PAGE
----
The C5500 chassis is built like a truck. Tows well within it load limit of 26,000 lbs. The Duramax/Allison power train has a good record. Best option on them is exhaust brake if you are going into the mountains. Easy maintenance and 15,000 miles oil changes. Dealers charge a bundle to service the engine. But if you do the maintenance yourself it does not cost much. Mine has 70,000 miles and is running as good as it did the day I bought it. Not to many complaints from the Jayco, Gulf Steam and Four Winds group. I would stick with Seneca, Endura and Chateau models of each brand. Bigfoot is a nice coach but only put a 50 gallon tank while the others have 80 gallon tanks. There are also some Weekend Warrior Super C's out there.
Inspect them all. Doing some research you will find some good deals on Super C's.
A Super C will already had a lot of depreciation in its sale price. A new E450 will have its largest depreciation the minute you take possession.
Good luck with your search.
We just moved from a 87 Class A 33' Allegro to a 2003 Four Winds Chateau 26'(on 1/2/13)48K miles. It has the 3500 Chevy chassis and the 8.1 Vortec engine. We have spent almost 1 year looking for a smaller unit to allow us to get into any National Park. Since you have owned previous RV's you will have about 80% more knowledge then most salespersons will have on what to look for in a unit. I pointed out many items for our salesperson to know and understand. The E450 chassis should provide you with plenty of power and towing capacity.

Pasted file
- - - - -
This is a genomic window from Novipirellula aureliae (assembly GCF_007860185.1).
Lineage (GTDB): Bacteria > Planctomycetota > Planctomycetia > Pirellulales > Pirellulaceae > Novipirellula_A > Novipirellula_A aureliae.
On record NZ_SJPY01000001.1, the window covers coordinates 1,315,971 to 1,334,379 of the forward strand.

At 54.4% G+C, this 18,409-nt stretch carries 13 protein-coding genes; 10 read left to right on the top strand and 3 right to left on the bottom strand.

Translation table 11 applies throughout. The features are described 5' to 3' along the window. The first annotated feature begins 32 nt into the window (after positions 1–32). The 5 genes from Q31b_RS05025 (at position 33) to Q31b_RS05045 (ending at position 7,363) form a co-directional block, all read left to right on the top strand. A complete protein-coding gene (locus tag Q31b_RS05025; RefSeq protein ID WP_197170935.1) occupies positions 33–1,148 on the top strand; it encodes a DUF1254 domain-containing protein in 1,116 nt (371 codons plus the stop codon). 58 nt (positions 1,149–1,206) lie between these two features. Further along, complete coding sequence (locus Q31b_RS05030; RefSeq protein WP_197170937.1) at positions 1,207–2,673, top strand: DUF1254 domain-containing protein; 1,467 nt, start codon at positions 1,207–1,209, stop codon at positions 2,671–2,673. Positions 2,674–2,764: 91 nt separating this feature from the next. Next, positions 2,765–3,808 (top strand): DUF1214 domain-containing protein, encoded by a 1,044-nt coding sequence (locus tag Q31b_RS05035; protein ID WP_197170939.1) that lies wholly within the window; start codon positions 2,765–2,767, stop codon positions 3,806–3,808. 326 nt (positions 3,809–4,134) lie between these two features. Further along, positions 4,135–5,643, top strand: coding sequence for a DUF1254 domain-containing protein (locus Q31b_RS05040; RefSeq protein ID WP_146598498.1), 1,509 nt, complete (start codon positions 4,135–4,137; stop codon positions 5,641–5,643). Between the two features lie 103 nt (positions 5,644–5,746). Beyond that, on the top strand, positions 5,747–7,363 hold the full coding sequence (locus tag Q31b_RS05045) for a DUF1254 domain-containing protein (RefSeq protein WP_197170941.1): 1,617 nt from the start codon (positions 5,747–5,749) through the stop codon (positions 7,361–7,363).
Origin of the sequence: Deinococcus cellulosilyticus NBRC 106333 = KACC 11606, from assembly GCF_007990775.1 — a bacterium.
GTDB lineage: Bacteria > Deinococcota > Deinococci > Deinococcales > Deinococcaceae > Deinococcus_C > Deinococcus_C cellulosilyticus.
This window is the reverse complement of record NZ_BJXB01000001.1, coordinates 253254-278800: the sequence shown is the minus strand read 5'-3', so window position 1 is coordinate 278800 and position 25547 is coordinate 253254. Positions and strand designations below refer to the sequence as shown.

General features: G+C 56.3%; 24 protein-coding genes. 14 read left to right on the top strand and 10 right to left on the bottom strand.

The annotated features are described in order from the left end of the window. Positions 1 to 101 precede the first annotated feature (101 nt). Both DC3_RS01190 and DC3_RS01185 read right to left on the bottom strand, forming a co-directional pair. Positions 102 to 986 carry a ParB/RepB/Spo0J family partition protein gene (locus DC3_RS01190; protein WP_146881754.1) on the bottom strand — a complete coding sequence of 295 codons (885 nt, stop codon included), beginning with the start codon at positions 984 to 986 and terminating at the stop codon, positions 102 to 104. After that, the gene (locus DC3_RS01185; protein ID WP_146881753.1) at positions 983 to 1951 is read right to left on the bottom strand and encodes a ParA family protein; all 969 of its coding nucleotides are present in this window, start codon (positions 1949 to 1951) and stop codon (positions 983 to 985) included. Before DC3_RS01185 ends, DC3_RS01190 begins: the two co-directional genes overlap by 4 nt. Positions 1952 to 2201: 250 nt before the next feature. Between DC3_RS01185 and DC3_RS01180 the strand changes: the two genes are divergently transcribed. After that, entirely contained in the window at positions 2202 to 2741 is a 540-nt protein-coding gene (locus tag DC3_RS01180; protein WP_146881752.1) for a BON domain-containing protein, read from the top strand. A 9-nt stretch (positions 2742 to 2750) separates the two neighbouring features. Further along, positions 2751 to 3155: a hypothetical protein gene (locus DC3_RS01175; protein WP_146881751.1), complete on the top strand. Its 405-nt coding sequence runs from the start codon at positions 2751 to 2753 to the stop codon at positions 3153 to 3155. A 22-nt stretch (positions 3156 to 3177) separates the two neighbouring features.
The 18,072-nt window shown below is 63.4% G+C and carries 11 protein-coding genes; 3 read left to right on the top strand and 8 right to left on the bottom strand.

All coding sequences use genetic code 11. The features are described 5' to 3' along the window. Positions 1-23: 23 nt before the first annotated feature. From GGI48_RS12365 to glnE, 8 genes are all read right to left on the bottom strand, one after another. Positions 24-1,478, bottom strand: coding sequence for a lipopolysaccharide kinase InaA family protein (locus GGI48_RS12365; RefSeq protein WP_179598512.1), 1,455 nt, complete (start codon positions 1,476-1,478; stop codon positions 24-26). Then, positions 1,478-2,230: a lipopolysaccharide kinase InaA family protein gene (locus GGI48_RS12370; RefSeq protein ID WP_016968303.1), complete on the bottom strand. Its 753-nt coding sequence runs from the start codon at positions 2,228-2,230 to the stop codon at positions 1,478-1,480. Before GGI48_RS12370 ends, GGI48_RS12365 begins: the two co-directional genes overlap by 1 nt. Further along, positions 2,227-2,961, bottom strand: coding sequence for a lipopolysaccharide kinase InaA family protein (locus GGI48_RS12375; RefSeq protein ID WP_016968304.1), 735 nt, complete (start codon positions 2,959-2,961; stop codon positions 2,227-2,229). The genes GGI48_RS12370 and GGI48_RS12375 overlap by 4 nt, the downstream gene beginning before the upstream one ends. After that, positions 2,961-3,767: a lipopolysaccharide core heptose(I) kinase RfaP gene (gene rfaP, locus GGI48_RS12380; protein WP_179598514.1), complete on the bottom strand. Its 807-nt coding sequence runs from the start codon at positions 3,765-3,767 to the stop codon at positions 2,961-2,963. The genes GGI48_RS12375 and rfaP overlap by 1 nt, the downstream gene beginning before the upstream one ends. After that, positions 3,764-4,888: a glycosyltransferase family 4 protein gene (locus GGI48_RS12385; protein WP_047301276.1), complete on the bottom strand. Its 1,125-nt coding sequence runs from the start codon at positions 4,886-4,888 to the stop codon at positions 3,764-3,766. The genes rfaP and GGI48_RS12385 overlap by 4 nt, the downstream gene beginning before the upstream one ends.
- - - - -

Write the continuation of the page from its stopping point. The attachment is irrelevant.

If you are looking at 2007 or 2008 why are you looking at Class C? We thought about a 36' Class A range with a slideout with bunks. Seen a few in the Winnebago line, just couldn't afford them. Also with sleeping 6 in a Class C you will need to have a living room slide with a hide-a-bed couch and no entertainment center above cab.
If you have cash you can get a big bang for your buck. Ours was listed for $18,999 and we paid $12,200 Cash + tax and license from a dealer. So take your time and be ready to spring.
As for quality. I liked Winnebago, Coachman, and Jayco. There were a few Rockwoods I like, but couldn't find the price range I wanted to pay. Make sure the layout works for you more so then anything else. Because if it doesn't you will be unhappy. Also make sure the Wife likes it even more.
Six or eight people traveling or camped in the same RV sounds OK for a weekend, not our idea of relaxation unless you are all really compatible. For your long term enjoyment make sure it has an island bed with access on both sides in a rear bedroom for the adult owners. The feeling of too much togetherness will be less if young folks sleep in a tent whenever practicable. Just my opinion.
Having visitors drive up and meet you is another option.
* This post was
edited 01/05/13 08:36am by Bordercollie *
We purchased our current motorhome from Rvdirect and didn't have any real problems. Motorhome was ordered from Jayco and it took longer than we were originally told it would. But I can't blame that on Rvdirect. I was given some inaccurate information about features of the motorhome but nothing of consequence. I would buy from them again if they had what I want. It was a much less pressured experience versus most shows.